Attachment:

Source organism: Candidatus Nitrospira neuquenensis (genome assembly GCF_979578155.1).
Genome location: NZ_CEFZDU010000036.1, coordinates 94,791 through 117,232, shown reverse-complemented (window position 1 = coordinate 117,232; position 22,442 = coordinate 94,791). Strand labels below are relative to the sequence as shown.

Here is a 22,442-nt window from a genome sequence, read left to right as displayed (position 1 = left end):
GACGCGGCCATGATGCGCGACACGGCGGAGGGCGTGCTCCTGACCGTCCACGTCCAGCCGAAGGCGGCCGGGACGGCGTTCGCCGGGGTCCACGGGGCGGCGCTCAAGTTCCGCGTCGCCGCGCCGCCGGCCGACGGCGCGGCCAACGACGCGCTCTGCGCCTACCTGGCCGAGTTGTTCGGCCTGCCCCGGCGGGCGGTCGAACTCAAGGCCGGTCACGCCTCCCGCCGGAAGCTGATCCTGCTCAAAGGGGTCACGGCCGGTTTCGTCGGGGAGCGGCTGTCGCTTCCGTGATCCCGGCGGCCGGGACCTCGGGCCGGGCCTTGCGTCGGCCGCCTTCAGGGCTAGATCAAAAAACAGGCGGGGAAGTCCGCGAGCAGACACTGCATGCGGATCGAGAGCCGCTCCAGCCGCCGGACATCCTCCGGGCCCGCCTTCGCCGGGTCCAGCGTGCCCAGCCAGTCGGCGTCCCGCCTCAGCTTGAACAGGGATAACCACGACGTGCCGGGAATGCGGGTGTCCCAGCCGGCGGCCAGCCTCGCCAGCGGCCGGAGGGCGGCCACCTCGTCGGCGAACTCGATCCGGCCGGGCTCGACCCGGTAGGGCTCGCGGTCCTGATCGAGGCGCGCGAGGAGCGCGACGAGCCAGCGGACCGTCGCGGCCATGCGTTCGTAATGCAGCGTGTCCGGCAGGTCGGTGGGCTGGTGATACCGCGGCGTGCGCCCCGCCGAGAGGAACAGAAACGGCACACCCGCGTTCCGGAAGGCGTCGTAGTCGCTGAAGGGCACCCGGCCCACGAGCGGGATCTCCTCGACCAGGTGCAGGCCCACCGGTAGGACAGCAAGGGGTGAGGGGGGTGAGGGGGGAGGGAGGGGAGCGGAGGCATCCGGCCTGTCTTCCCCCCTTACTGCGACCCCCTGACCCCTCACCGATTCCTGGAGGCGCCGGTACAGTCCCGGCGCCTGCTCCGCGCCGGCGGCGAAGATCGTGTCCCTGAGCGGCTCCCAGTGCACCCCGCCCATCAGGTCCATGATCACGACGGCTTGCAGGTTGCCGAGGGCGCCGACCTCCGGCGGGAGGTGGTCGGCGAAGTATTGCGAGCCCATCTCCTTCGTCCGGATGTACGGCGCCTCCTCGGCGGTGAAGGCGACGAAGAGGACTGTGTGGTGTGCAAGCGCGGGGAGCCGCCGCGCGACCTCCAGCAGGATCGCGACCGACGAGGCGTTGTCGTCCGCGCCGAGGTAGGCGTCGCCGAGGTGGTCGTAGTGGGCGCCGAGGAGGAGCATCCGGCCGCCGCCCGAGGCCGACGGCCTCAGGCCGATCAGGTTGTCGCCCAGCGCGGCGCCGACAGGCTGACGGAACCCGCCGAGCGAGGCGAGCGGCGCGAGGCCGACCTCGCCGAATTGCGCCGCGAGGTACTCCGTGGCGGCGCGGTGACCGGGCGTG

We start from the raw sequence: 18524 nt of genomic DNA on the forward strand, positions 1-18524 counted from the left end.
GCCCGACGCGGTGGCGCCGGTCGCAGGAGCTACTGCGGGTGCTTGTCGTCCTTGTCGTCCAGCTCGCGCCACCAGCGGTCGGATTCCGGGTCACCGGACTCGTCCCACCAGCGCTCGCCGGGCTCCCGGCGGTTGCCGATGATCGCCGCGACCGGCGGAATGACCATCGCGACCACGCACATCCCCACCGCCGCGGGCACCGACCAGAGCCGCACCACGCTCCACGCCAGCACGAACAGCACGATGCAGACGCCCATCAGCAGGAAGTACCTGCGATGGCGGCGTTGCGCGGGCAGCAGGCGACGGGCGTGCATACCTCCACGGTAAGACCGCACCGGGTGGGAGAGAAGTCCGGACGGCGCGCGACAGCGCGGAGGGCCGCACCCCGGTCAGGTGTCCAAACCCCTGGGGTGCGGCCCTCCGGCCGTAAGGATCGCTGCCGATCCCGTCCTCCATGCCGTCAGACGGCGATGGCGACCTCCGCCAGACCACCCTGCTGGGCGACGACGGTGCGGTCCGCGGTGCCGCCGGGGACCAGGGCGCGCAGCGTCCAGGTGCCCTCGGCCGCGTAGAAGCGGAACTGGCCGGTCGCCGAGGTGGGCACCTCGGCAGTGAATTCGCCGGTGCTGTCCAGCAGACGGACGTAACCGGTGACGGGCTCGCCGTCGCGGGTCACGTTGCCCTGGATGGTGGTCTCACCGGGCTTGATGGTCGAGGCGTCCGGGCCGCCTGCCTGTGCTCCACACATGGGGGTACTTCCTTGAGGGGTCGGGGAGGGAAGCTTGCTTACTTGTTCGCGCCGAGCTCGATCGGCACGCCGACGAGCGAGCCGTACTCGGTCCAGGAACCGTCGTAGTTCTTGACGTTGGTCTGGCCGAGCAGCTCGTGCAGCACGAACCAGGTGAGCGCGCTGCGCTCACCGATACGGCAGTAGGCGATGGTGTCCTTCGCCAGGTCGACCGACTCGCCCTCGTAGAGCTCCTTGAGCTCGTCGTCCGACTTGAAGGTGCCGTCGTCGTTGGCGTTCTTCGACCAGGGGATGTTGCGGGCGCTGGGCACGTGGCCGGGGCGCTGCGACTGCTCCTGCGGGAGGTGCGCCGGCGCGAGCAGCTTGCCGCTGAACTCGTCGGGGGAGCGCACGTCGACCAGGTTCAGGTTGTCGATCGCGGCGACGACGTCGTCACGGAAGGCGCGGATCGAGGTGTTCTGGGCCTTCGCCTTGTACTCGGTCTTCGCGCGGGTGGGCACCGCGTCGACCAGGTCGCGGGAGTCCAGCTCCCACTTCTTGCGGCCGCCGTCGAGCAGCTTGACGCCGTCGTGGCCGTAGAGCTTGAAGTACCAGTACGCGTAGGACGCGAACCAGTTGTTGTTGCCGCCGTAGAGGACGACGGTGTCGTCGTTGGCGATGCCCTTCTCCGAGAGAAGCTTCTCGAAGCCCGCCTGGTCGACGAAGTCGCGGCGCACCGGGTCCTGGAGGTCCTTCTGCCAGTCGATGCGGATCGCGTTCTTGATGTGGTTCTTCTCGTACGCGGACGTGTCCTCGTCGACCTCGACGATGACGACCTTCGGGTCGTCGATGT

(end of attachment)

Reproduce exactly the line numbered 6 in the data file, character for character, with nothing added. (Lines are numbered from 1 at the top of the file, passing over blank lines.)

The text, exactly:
GCCCGACGCGGTGGCGCCGGTCGCAGGAGCTACTGCGGGTGCTTGTCGTCCTTGTCGTCCAGCTCGCGCCACCAGCGGTCGGATTCCGGGTCACCGGACTCGTCCCACCAGCGCTCGCCGGGCTCCCGGCGGTTGCCGATGATCGCCGCGACCGGCGGAATGACCATCGCGACCACGCACATCCCCACCGCCGCGGGCACCGACCAGAGCCGCACCACGCTCCACGCCAGCACGAACAGCACGATGCAGACGCCCATCAGCAGGAAGTACCTGCGATGGCGGCGTTGCGCGGGCAGCAGGCGACGGGCGTGCATACCTCCACGGTAAGACCGCACCGGGTGGGAGAGAAGTCCGGACGGCGCGCGACAGCGCGGAGGGCCGCACCCCGGTCAGGTGTCCAAACCCCTGGGGTGCGGCCCTCCGGCCGTAAGGATCGCTGCCGATCCCGTCCTCCATGCCGTCAGACGGCGATGGCGACCTCCGCCAGACCACCCTGCTGGGCGACGACGGTGCGGTCCGCGGTGCCGCCGGGGACCAGGGCGCGCAGCGTCCAGGTGCCCTCGGCCGCGTAGAAGCGGAACTGGCCGGTCGCCGAGGTGGGCACCTCGGCAGTGAATTCGCCGGTGCTGTCCAGCAGACGGACGTAACCGGTGACGGGCTCGCCGTCGCGGGTCACGTTGCCCTGGATGGTGGTCTCACCGGGCTTGATGGTCGAGGCGTCCGGGCCGCCTGCCTGTGCTCCACACATGGGGGTACTTCCTTGAGGGGTCGGGGAGGGAAGCTTGCTTACTTGTTCGCGCCGAGCTCGATCGGCACGCCGACGAGCGAGCCGTACTCGGTCCAGGAACCGTCGTAGTTCTTGACGTTGGTCTGGCCGAGCAGCTCGTGCAGCACGAACCAGGTGAGCGCGCTGCGCTCACCGATACGGCAGTAGGCGATGGTGTCCTTCGCCAGGTCGACCGACTCGCCCTCGTAGAGCTCCTTGAGCTCGTCGTCCGACTTGAAGGTGCCGTCGTCGTTGGCGTTCTTCGACCAGGGGATGTTGCGGGCGCTGGGCACGTGGCCGGGGCGCTGCGACTGCTCCTGCGGGAGGTGCGCCGGCGCGAGCAGCTTGCCGCTGAACTCGTCGGGGGAGCGCACGTCGACCAGGTTCAGGTTGTCGATCGCGGCGACGACGTCGTCACGGAAGGCGCGGATCGAGGTGTTCTGGGCCTTCGCCTTGTACTCGGTCTTCGCGCGGGTGGGCACCGCGTCGACCAGGTCGCGGGAGTCCAGCTCCCACTTCTTGCGGCCGCCGTCGAGCAGCTTGACGCCGTCGTGGCCGTAGAGCTTGAAGTACCAGTACGCGTAGGACGCGAACCAGTTGTTGTTGCCGCCGTAGAGGACGACGGTGTCGTCGTTGGCGATGCCCTTCTCCGAGAGAAGCTTCTCGAAGCCCGCCTGGTCGACGAAGTCGCGGCGCACCGGGTCCTGGAGGTCCTTCTGCCAGTCGATGCGGATCGCGTTCTTGATGTGGTTCTTCTCGTACGCGGACGTGTCCTCGTCGACCTCGACGATGACGACCTTCGGGTCGTCGATGT